Neil McNeil celebrates 50 years of Spiritan way

  • May 21, 2008

{mosimage}TORONTO - Fifty years have passed since Irish priests from the Spiritan order founded Neil McNeil Catholic High School, an all-boys’ Catholic school in Toronto’s east end.

Although many changes have occurred over these 50 years, including the school’s incorporation into the Toronto Catholic District School Board (it had been semi-private in the days before full provincial funding was extended to Grades 11-13) and the advent of new technologies and redesigned courses, alumni and faculty said the Spiritan vision lives on.

“One might say what Neil McNeil has valued, and values today, is invisible to the eye, but seen with the heart,” said John Shanahan, the school’s principal since 2001.

Part of the inspiration behind the school’s strong values are that Neil McNeil’s religion classes have held, and still hold, a strong social focus. Shanahan said that the Spiritan education has always been marked by spirituality, compassion, service to others, resilience, Christian leadership and evangelization. 

“It’s all about service leadership,” Shanahan said. “We’re leaders when we’re supporting others, and this is what we teach our students.”

It appears that students are still getting the message, based on the actions of more than a dozen senior students this year, calling themselves the Young Spiritans. They “formed of their own accord” to start raising money to build a school in Kenya, said Shanahan. He added that this spontaneous zeal has always existed within the student body, and was evident this year more than once. Students are very active in supporting charitable causes financially and physically. For example, students travelled to Louisiana again this year to help rebuild communities in the aftermath of Hurricane Katrina. Students also help locally with Habitat for Humanity.

This year’s Young Spiritans group, Shanahan said, is a strong example of the leadership and generosity among students that continually crops up without encouragement from teachers. It reminded him of a story from 1968. Students agreed that $8,000, raised through the sale of chocolate almonds to offset the costs of running a private school, should go to support Nigerian children impoverished by civil war. In many years that followed, funds from the then-annual campaign supported mission projects.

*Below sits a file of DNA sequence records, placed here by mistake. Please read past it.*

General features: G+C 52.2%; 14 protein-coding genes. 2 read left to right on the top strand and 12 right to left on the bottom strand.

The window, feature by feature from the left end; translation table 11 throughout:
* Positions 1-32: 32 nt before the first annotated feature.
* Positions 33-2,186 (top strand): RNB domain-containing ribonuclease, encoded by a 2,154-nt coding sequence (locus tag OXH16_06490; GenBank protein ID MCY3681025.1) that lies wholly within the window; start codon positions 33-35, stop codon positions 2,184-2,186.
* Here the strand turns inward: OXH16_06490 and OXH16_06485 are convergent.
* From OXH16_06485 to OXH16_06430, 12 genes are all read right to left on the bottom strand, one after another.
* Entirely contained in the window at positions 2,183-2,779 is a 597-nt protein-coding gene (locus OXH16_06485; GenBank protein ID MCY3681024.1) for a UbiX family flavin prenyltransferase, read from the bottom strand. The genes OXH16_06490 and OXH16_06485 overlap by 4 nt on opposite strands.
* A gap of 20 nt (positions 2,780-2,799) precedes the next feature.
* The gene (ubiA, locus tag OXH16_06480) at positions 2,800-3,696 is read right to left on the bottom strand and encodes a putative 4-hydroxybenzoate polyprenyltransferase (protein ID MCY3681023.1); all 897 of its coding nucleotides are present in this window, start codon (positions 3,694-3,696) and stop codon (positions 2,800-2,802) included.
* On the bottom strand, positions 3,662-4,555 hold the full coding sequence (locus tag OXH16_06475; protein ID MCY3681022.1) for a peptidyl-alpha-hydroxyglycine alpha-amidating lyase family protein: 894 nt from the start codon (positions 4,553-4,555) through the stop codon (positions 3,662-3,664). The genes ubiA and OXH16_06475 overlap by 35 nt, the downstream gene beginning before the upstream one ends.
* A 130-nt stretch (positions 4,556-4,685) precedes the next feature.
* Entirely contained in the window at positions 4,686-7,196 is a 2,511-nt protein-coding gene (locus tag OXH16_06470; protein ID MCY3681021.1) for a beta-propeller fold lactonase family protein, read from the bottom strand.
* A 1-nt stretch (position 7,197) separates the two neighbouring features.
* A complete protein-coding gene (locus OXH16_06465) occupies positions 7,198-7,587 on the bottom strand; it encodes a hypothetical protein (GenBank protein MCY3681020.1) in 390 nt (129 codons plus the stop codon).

The founding Spiritan Fathers have always centred their lives on social work and ministry to the poor, with a missionary emphasis. They used teaching as a means to evangelize.

Fr. Gerald Fitzgerald, a former Neil McNeil principal, said the school was a “great school for encouraging debate.”

“The 1960s was an era of incredible social change, post-Vatican II,” he said. “So the school never settled into the mould of a traditional Catholic school model.”

Despite the school having a “more relaxed” uniform than in the past, Fitzgerald said the school is still very much the school he retired from years ago.

“I can’t believe how children hand down traditions,” he said. “I was surprised to see that they still don’t walk over the emblem of the Spiritans.”

On the hallway floor just outside the school’s gymnasium sits the school’s emblem, which includes a representation of the Holy Spirit and the motto Fidelitas in Arduis embedded in the marble. Fitzgerald explained that when he was principal  students walked around it out of respect. At an assembly recently, he was surprised to see the parting sea of students as they filed out of the gymnasium and walked around the crest on either side.

Aside from breeding social works and fostering unique traditions, the school has also inspired many successful individuals, among them actor John Candy. And the school has inspired many religious vocations. Fourteen former students have gone on to become priests, with more than half serving parishes within the archdiocese of Toronto, including Auxiliary Bishop John Boissonneau who led Mass at St. Paul’s Church May 11 in honour of the golden jubilee. Many of the priests joined and others associated with the school throughout the years joined for a special dinner in downtown Toronto May 10.

Today, only one Spiritan Father actively serves within the school walls as chaplain, although the Spiritans still own the property and continue to see their spirit lived out in a tangible way.

Comments (0)

There are no comments posted here yet

Leave your comments

  1. Posting comment as a guest. Sign up or login to your account.
Attachments (0 / 3)
Share Your Location

Please support The Catholic Register

Unlike many media companies, The Catholic Register has never charged readers for access to the news and information on our website. We want to keep our award-winning journalism as widely available as possible, which has become acutely important amid the ongoing COVID-19 crisis. But we need your help.

For more than 125 years, The Register has been a trusted source of faith-based journalism. By making even a small donation you help ensure our future as an important voice in the Catholic Church. If you support the mission of Catholic journalism, please donate today. Thank you.